Malteser International Americas, USAID sign agreement

WASHINGTON — Malteser International Americas, the 65-year-old humanitarian relief agency of the Order of Malta, and the U.S. Agency for International Development have signed an agreement that will help the Catholic organization expand its reach.

USAID Administrator Mark Green and retired Army Maj. Gen. Thomas A. Wessels, president of the Malteser International Americas, signed the memorandum at a ceremony at USAID headquarters in Washington June 19.

The agreement will let Malteser International Americas expand its reach of aid and refugee services in the 25 countries it serves, including Mexico, Haiti, South Sudan, Tanzania, Uganda, Colombia, Iraq, Lebanon, Pakistan, Syria, Ukraine and Philippines. The organization says 2 million benefited from its services last year.

The Malteser-USAID agreement, according to a general outline, agrees to focus on the fostering of peace, reducing poverty, preventing human trafficking and providing programs to help youths.

"Both organizations will consult on an ongoing basis," Wessels said in his statement.

He also praised the memorandum for putting Malteser International Americas "to the forefront of the humanitarian aid spectrum, while prioritizing the critical role of faith-based organizations in worldwide relief." In May, Malteser International gained "special consultative status" with the U.N. Economic and Social Council.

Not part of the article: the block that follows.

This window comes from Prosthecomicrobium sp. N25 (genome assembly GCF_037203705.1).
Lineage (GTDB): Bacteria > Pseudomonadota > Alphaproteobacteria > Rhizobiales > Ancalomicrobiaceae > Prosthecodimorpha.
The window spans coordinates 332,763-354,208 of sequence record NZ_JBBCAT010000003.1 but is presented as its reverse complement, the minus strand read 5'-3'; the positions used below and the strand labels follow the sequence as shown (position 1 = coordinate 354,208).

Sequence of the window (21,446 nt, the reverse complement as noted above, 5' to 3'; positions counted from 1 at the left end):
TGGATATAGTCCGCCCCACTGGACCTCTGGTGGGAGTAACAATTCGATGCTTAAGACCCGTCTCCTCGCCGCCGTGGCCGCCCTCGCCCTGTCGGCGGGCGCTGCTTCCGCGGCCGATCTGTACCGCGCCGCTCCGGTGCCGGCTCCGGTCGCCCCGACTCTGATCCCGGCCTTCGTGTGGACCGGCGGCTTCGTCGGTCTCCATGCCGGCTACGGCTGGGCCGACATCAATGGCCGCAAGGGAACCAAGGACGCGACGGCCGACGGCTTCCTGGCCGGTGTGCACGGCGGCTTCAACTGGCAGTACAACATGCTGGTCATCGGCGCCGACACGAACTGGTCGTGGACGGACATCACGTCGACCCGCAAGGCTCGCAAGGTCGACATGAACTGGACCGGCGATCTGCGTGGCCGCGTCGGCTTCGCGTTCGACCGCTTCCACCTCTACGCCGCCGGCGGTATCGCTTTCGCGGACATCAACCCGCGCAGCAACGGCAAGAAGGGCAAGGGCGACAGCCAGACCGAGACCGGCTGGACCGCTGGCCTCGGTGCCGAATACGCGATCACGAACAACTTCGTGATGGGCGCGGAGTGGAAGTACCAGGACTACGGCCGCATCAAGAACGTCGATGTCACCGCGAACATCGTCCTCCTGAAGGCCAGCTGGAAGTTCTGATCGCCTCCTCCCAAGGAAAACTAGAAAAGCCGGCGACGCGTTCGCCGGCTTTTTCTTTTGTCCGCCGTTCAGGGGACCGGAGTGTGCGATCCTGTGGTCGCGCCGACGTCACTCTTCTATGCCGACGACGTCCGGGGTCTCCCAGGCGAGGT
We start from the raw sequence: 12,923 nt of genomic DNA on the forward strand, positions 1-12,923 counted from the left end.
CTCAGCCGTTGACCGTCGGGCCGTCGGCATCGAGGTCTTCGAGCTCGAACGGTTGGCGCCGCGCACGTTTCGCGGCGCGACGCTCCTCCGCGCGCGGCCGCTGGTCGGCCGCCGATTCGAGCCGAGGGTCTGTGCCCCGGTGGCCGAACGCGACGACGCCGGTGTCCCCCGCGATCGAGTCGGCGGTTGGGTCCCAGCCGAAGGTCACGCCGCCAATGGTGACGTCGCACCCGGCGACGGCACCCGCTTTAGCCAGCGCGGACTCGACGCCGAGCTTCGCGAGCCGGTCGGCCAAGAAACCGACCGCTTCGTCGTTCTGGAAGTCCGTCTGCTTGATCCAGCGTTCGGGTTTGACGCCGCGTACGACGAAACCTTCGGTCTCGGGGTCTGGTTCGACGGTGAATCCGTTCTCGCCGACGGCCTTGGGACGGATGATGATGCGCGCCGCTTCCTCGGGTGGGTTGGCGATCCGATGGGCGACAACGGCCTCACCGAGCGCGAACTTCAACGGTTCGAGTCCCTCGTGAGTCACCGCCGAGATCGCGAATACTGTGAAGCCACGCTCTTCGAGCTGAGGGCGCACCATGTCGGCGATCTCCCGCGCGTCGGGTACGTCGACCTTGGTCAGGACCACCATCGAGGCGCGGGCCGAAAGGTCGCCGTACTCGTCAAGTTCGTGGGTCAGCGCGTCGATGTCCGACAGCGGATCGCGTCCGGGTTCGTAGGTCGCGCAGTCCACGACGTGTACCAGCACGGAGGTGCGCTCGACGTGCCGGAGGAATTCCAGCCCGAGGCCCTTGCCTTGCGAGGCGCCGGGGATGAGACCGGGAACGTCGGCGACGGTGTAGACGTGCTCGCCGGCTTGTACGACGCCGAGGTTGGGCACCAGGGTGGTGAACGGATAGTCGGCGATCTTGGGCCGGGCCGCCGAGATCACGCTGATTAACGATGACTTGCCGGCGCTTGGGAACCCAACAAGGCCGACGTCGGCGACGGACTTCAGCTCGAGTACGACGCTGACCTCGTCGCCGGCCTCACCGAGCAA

"We know that faith-based partners often have networks, historic relationships, and grass-roots expertise that extend beyond our own," Green said. "We also know that organizations like Malteser International are trusted voices in the communities where they work."

USAID recently announced $10 million in fast-tracked aid to an umbrella group headed by Catholic Relief Services, the U.S. bishops' overseas relief and development agency, and Heartland Alliance. Eventually, $25 million is expected to be disbursed to help minority communities in Iraq, particularly Christians and Yezidis, whose communities and those of other religious minorities were the targets of genocide during the rule of the Islamic State.

Vice President Mike Pence had been the leading advocate for the agreement, but Malteser International Americas took a different route.

"Actually, I think the fact that we asked," Wessels said. "And the fact that we're already in 25 countries."

Connections also were made through New York Cardinal Timothy M. Dolan and Washington Cardinal Donald W. Wuerl.

Wisconsin roots and shared Catholic upbringings also helped. Wessels is a former executive with Merrill Lynch in Milwaukee, and Green, a former U.S. ambassador to Tanzania, is a former four-term congressman representing Wisconsin's 8th Congressional District, which includes Green Bay.

"So we're basically a couple of cheeseheads," Wessels said, using a nickname for Wisconsinites.

 

© Arlington Catholic Herald 2018